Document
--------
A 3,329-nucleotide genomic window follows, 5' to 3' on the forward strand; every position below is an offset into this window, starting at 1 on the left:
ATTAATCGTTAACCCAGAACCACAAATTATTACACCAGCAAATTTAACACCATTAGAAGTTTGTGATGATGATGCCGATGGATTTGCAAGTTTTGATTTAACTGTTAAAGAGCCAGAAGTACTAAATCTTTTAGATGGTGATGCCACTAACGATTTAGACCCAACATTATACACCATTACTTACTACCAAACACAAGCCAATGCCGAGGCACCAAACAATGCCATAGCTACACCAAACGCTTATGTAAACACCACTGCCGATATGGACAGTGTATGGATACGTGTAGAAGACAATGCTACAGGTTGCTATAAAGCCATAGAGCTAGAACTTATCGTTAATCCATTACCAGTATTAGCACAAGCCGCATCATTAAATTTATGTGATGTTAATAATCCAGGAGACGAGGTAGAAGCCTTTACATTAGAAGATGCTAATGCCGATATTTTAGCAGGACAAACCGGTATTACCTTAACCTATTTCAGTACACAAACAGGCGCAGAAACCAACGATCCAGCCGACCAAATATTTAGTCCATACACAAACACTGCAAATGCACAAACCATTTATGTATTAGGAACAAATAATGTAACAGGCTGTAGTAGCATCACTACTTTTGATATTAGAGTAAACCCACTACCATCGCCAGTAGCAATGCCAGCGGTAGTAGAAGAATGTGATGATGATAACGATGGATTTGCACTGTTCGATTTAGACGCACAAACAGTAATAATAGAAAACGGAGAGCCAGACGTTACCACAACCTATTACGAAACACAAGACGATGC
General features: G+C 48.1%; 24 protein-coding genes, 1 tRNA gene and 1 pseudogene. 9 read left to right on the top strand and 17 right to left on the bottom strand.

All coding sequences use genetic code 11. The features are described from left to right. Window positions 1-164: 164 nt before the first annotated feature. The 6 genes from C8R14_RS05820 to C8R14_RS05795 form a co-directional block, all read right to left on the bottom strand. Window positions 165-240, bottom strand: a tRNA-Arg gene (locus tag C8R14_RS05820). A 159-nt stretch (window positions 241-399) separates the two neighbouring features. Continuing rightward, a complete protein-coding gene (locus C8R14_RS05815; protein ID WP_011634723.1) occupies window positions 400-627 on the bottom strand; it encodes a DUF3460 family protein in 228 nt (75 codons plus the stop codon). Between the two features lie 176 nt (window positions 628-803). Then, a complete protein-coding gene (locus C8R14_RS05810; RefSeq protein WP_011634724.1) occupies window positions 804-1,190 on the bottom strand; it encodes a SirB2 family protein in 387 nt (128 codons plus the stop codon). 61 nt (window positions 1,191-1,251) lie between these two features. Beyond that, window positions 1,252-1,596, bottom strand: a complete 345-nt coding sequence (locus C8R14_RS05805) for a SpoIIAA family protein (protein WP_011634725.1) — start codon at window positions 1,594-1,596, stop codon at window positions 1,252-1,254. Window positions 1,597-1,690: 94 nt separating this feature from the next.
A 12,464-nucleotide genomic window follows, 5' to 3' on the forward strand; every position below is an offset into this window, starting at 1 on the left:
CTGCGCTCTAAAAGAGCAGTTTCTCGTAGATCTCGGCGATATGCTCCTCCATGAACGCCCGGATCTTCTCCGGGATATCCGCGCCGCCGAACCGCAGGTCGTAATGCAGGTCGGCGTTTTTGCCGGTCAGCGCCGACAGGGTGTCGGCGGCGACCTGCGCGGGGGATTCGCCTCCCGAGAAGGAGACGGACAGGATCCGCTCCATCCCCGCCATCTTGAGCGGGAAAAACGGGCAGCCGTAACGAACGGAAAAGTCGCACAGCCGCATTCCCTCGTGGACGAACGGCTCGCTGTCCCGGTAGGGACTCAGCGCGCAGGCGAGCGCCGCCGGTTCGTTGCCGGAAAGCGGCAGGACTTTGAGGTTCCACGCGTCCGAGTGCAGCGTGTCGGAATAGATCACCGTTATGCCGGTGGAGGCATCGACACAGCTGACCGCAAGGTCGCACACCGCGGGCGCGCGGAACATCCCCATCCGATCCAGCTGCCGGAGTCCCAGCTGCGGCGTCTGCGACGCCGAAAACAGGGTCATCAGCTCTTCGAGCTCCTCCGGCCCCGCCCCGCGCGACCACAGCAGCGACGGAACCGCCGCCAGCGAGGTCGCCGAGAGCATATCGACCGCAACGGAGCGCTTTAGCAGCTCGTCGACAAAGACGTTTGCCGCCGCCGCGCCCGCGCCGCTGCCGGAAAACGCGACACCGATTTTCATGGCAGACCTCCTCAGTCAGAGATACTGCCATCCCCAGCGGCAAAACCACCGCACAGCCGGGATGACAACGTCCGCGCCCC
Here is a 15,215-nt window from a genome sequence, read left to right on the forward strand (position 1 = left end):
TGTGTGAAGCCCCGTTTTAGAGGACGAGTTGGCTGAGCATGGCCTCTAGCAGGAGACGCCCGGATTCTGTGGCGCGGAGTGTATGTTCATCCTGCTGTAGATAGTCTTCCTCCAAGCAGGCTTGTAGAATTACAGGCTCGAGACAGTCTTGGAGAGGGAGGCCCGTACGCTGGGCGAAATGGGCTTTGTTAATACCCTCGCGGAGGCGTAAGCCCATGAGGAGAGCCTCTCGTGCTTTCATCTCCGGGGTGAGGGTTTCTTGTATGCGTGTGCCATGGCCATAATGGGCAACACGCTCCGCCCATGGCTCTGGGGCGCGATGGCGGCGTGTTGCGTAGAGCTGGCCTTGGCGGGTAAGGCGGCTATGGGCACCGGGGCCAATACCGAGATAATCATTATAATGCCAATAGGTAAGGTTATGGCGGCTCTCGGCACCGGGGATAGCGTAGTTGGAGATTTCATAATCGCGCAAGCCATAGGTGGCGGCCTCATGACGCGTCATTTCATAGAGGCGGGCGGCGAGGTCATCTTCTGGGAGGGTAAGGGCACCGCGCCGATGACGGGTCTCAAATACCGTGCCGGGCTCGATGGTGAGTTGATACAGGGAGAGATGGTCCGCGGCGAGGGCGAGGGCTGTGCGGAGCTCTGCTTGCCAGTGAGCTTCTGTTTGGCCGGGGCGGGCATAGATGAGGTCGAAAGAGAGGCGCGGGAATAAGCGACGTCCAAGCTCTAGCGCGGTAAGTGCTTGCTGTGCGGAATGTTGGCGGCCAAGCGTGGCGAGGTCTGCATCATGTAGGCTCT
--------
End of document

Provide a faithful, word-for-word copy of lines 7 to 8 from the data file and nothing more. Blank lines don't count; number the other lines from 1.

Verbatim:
Here is a 15,215-nt window from a genome sequence, read left to right on the forward strand (position 1 = left end):
TGTGTGAAGCCCCGTTTTAGAGGACGAGTTGGCTGAGCATGGCCTCTAGCAGGAGACGCCCGGATTCTGTGGCGCGGAGTGTATGTTCATCCTGCTGTAGATAGTCTTCCTCCAAGCAGGCTTGTAGAATTACAGGCTCGAGACAGTCTTGGAGAGGGAGGCCCGTACGCTGGGCGAAATGGGCTTTGTTAATACCCTCGCGGAGGCGTAAGCCCATGAGGAGAGCCTCTCGTGCTTTCATCTCCGGGGTGAGGGTTTCTTGTATGCGTGTGCCATGGCCATAATGGGCAACACGCTCCGCCCATGGCTCTGGGGCGCGATGGCGGCGTGTTGCGTAGAGCTGGCCTTGGCGGGTAAGGCGGCTATGGGCACCGGGGCCAATACCGAGATAATCATTATAATGCCAATAGGTAAGGTTATGGCGGCTCTCGGCACCGGGGATAGCGTAGTTGGAGATTTCATAATCGCGCAAGCCATAGGTGGCGGCCTCATGACGCGTCATTTCATAGAGGCGGGCGGCGAGGTCATCTTCTGGGAGGGTAAGGGCACCGCGCCGATGACGGGTCTCAAATACCGTGCCGGGCTCGATGGTGAGTTGATACAGGGAGAGATGGTCCGCGGCGAGGGCGAGGGCTGTGCGGAGCTCTGCTTGCCAGTGAGCTTCTGTTTGGCCGGGGCGGGCATAGATGAGGTCGAAAGAGAGGCGCGGGAATAAGCGACGTCCAAGCTCTAGCGCGGTAAGTGCTTGCTGTGCGGAATGTTGGCGGCCAAGCGTGGCGAGGTCTGCATCATGTAGGCTCT